Cookies on this website

We use cookies to ensure that we give you the best experience on our website. If you click 'Accept all cookies' we'll assume that you are happy to receive all cookies and you won't see this message again. If you click 'Reject all non-essential cookies' only necessary cookies providing core functionality such as security, network management, and accessibility will be enabled. Click 'Find out more' for information on how to change your cookie settings.

Wnt signaling is ubiquitously activated in colorectal tumors and driver mutations are identified in genes such as APC, CTNNB1, RNF43 and R-spondin (RSPO2/3). Adenomatous polyposis coli (APC) and CTNNB1 mutations lead to downstream constitutive activation (ligand-independent), while RNF43 and RSPO mutations require exogenous Wnt ligand to activate signaling (ligand-dependent). Here, we present evidence that these mutations are not equivalent and that ligand-dependent and ligand-independent tumors differ in terms of underlying Wnt biology, molecular pathogenesis, morphology and prognosis. These non-overlapping characteristics can be harnessed to develop biomarkers and targeted treatments for ligand-dependent tumors, including porcupine inhibitors, anti-RSPO3 antibodies and asparaginase. There is emerging evidence that these therapies may synergize with immunotherapy in ligand-dependent tumors. In summary, we propose that ligand-dependent tumors are an underappreciated separate disease entity in colorectal cancer.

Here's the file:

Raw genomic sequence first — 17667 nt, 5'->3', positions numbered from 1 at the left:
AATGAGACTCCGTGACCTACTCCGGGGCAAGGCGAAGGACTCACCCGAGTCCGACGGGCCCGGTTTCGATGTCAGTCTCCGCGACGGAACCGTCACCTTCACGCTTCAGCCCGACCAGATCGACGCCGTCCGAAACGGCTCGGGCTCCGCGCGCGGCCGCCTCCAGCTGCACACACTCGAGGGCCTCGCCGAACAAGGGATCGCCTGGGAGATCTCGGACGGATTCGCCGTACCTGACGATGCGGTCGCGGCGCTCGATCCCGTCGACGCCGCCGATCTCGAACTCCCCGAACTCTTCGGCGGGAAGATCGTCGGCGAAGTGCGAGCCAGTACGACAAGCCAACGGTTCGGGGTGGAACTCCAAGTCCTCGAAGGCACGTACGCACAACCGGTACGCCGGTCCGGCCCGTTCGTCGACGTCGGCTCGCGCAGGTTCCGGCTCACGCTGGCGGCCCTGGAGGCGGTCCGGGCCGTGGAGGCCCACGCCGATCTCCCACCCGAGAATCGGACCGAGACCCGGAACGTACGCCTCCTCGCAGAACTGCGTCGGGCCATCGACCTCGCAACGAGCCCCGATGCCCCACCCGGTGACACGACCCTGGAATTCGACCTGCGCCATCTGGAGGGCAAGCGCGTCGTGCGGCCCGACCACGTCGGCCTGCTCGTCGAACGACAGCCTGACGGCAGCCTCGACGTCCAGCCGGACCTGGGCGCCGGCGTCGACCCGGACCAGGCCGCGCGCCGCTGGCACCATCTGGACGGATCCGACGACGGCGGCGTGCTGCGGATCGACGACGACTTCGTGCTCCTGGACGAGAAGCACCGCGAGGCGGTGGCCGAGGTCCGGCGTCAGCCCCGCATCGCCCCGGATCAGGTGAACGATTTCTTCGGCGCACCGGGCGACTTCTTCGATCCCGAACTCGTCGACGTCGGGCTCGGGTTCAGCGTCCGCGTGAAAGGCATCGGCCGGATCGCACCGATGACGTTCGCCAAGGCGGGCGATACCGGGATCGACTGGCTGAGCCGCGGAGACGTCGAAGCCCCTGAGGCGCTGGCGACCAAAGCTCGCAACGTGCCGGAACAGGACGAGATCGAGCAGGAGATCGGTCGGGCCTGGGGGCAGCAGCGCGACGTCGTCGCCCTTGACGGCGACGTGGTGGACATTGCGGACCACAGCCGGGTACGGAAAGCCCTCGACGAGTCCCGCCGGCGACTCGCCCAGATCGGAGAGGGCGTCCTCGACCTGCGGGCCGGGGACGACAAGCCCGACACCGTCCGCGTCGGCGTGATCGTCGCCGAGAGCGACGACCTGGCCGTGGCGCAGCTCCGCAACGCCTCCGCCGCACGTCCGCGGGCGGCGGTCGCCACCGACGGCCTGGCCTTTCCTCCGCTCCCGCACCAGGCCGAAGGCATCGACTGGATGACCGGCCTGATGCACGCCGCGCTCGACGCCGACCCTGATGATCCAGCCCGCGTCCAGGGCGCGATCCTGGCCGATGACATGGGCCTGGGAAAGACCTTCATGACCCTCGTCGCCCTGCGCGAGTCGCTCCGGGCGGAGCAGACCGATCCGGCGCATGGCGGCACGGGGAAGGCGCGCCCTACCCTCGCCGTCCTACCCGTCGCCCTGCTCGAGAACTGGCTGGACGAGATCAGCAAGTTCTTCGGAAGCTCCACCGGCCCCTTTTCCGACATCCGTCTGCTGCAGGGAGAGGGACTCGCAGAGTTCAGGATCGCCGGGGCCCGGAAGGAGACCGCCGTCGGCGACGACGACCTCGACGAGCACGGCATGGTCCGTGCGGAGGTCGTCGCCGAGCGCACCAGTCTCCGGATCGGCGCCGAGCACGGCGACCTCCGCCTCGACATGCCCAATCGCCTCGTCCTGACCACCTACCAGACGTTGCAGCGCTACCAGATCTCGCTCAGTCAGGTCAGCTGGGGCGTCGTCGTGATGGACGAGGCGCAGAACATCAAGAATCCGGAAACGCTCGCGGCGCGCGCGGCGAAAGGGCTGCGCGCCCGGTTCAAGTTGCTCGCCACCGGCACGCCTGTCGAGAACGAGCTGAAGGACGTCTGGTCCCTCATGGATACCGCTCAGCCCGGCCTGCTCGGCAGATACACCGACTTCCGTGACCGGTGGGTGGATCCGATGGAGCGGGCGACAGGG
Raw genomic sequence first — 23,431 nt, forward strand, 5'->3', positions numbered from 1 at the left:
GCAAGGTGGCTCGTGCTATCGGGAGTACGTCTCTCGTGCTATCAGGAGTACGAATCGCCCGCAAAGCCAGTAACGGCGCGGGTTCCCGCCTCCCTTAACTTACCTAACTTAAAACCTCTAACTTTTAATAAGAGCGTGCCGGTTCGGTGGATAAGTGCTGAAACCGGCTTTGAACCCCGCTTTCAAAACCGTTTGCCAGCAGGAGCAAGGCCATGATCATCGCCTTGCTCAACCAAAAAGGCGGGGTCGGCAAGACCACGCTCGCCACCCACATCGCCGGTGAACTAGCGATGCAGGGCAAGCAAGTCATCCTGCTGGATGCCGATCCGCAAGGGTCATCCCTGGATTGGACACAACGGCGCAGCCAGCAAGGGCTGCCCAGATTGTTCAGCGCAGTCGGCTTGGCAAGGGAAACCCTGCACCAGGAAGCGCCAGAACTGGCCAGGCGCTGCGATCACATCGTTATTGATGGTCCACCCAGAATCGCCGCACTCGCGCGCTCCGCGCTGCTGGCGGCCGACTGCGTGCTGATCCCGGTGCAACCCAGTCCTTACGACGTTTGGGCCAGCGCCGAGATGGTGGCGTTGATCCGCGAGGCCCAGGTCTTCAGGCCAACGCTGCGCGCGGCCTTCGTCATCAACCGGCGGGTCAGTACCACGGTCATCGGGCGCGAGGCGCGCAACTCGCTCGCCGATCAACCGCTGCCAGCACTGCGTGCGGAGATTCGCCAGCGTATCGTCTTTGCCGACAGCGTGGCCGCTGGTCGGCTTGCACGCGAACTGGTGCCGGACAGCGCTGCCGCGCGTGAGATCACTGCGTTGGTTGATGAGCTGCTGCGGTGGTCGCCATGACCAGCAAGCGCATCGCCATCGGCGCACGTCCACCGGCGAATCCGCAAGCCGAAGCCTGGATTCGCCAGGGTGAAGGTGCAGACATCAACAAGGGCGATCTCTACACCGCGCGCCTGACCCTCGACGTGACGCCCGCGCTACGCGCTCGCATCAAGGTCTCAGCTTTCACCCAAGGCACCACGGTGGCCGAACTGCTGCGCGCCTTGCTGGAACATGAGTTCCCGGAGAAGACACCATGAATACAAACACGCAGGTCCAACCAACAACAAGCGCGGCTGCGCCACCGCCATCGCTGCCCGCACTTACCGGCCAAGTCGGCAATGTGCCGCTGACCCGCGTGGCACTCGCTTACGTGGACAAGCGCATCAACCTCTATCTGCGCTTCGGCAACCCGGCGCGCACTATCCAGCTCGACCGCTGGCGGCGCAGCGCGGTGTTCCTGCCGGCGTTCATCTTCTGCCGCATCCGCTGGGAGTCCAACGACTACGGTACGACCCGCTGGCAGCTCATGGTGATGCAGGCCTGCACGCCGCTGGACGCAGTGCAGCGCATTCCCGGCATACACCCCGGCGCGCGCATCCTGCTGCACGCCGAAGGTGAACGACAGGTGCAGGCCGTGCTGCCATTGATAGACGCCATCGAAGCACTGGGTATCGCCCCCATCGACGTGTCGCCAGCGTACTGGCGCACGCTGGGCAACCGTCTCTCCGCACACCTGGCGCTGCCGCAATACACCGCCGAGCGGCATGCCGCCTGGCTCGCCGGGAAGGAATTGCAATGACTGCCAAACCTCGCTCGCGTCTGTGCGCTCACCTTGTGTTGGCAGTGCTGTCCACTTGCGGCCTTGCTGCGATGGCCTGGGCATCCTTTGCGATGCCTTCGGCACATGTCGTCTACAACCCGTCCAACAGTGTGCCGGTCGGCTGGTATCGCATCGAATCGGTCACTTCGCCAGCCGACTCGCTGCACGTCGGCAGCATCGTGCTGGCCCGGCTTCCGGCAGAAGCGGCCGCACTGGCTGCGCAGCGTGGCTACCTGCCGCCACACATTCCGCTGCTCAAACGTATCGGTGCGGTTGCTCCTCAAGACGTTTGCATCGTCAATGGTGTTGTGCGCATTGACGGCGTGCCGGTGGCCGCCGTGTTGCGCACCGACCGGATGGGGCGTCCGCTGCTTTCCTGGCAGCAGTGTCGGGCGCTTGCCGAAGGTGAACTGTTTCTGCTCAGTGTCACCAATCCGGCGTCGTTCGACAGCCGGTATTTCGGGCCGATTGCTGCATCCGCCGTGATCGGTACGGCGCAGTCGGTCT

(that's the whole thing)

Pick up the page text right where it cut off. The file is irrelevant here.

Original publication




Journal article



Publication Date





1 - 16